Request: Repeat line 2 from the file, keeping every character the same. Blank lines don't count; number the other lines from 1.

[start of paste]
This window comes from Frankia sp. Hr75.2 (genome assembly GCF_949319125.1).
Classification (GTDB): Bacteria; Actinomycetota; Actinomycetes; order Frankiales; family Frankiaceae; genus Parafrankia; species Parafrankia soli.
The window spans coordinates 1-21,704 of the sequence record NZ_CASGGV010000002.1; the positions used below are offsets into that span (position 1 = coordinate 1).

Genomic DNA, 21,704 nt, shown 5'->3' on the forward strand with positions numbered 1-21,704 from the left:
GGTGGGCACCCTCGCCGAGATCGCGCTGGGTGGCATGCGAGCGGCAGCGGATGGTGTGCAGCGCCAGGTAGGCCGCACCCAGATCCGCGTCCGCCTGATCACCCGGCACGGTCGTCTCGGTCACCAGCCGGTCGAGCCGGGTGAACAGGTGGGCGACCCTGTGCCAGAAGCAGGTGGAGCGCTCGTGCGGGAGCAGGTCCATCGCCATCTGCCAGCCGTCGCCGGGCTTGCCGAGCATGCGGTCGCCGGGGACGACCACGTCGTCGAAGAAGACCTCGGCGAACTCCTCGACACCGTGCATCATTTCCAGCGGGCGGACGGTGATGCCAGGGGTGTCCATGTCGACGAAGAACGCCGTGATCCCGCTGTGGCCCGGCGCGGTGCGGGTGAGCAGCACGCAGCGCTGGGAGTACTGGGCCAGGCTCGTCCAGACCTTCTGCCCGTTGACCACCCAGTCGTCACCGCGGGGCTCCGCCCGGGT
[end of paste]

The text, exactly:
Classification (GTDB): Bacteria; Actinomycetota; Actinomycetes; order Frankiales; family Frankiaceae; genus Parafrankia; species Parafrankia soli.